Formal assessments can be painfully stressful for students. Try Shawna’s practical, quick, and easy ways to test your homeschool student without formal tests.
I spoke to my best friend last week. As we caught up on life, she told me that her daughter was having a tough time and that she may need to jump off the phone.
When I asked why, her answer surprised me. “She has an important math test tomorrow, and she’s worried she doesn’t know the concepts.”
Her sweet little girl is in first grade.
My friend handles this type of thing exceptionally well. Although her children are in a very competitive public school district, she consistently reinforces how not worried she is about test scores. She values their hearts above all else and seeks to cultivate their strengths.
She realizes that testing is just part of education these days.
When my oldest son was in school many years ago, we experienced the same thing. In second grade, he once came home worried because he had state testing the next day. His teacher had told the class they needed to eat eggs for breakfast the next day, so they had the protein to fuel their brains for the test period.
He started to sob as he relayed this to me. “I don’t like eggs. I don’t want to eat eggs, but I need to do well on this test.”
The truth is, tests can be stressful, even for the best students.
Both of my children are naturally prone to anxiety in general and test anxiety, specifically. Over the past eight years, I have sought ways to assess how they are doing academically without ever even uttering the “T” word. Try my five favorite quick and easy test-free ways to test your child.
A discussion is, without a doubt, the most comprehensive way to assess my children’s comprehension and understanding. Unlike multiple choice questions, having a dialog with my child about what he has learned requires a level of mastery that a scantron form can’t duplicate.
If I am curious about how well my children are progressing through a particular unit of study, I ask them what they’ve learned so far. I ask who their favorite character is or what surprised them most about our history lesson. These open ended questions spur conversation and allow me to get a firm grasp of what they’ve learned.
I love this option! Turning the test into a game is easy and more effective for all of us. For example, I often put up two pieces of paper in our backyard, one labeled true and the other false. Then, I ask my son the true or false questions in his textbook, and he fires a Nerf dart at the right answer.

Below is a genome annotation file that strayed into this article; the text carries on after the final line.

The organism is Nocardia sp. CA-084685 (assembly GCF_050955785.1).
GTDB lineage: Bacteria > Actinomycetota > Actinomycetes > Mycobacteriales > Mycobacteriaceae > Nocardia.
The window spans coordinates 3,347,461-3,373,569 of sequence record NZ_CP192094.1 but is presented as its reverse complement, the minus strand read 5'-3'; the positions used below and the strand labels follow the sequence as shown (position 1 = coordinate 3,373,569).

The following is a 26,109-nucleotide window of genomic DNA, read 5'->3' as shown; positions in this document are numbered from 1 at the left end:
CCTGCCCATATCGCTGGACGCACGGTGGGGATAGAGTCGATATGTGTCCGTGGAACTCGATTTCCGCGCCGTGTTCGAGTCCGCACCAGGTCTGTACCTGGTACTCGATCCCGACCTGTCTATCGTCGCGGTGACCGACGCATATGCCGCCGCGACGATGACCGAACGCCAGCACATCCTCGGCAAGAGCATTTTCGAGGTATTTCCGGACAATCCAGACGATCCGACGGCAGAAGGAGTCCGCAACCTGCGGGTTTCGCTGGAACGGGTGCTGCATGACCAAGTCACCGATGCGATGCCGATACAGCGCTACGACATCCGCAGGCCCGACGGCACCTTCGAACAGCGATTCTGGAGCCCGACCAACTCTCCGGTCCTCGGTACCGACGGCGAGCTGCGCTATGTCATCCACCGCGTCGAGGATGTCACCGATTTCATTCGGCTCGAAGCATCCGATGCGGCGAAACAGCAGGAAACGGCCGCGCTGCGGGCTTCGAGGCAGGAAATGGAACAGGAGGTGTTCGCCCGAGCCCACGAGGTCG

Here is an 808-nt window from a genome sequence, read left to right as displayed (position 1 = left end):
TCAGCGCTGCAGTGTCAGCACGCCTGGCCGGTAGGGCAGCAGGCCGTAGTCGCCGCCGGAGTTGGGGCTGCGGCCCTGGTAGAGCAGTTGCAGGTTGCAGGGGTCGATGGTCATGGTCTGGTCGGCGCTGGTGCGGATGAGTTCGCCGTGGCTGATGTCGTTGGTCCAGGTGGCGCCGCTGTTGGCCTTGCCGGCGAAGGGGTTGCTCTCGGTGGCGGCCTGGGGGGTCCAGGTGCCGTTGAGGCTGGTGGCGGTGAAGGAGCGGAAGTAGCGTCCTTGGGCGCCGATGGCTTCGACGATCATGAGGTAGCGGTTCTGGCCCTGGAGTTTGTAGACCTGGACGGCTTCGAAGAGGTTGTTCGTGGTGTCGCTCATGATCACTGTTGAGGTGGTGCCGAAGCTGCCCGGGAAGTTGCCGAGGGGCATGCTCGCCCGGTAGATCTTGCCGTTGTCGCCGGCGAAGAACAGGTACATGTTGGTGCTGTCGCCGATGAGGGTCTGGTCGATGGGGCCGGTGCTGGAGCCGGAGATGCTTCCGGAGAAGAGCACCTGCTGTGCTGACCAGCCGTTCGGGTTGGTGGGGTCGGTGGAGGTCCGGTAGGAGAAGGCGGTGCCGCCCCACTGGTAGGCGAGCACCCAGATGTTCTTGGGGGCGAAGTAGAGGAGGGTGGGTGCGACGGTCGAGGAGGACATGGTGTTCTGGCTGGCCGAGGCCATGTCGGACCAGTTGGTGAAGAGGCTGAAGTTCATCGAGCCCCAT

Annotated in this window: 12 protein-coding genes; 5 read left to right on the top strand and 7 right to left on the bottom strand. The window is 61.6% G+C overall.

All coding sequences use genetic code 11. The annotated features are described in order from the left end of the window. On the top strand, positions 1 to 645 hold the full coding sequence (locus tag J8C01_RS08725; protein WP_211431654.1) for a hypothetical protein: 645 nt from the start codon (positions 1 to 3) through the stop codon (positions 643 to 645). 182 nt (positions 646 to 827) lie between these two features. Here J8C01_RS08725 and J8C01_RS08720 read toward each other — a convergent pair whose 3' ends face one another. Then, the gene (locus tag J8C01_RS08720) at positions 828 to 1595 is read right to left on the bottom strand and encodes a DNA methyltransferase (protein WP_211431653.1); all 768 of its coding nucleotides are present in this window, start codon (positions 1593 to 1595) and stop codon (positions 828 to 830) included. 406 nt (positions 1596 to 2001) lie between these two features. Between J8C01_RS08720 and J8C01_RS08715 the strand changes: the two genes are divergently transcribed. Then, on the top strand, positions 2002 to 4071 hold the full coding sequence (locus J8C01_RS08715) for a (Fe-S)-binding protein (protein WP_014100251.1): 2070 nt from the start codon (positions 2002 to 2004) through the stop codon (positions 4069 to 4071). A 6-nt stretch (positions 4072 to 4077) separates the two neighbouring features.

It works, and we get a little fresh air while he has fun showing me what he knows.
The dollar store is my favorite for presentations. We head in, and my son picks up a posterboard (50 cents!) and anything else that catches his eye. When we get home, he puts together a poster board presentation to show everything he learned in a particular book or unit.
Not only is this a useful, practical “test,” but it’s also hands-on and creative.
4. Teach It
Similar to the poster board presentation, I will also often ask my boys to teach each other what they’ve learned. My oldest has taught my youngest everything there is to know about The Cold War (a particular interest of his) and my youngest re-told the entire Percy Jackson book series to his older brother.
Both proved proficiency and were more effective than any test.
5. Keep Notes
This one has nothing to do with my kids and everything to do with me. I have gotten into the habit of regularly recording our activities as well as any new learning in a simple weekly planner. One of the easiest ways for me to assess my boys’ progress is to simply look back over the year and see how much we have accomplished and how much they’ve learned.
It’s not a standard test, but it achieves the same result. I have an effective measure of progress, learning, and retention.
Not having to test all the things formally is an excellent benefit of homeschooling our kids and one that I am grateful to employ. Not only can we help our children learn in the ways that work best for their learning styles and needs, but we can find alternatives to testing as well.
Do you have anything you would add to this list? How do you assess your child’s progress without a test?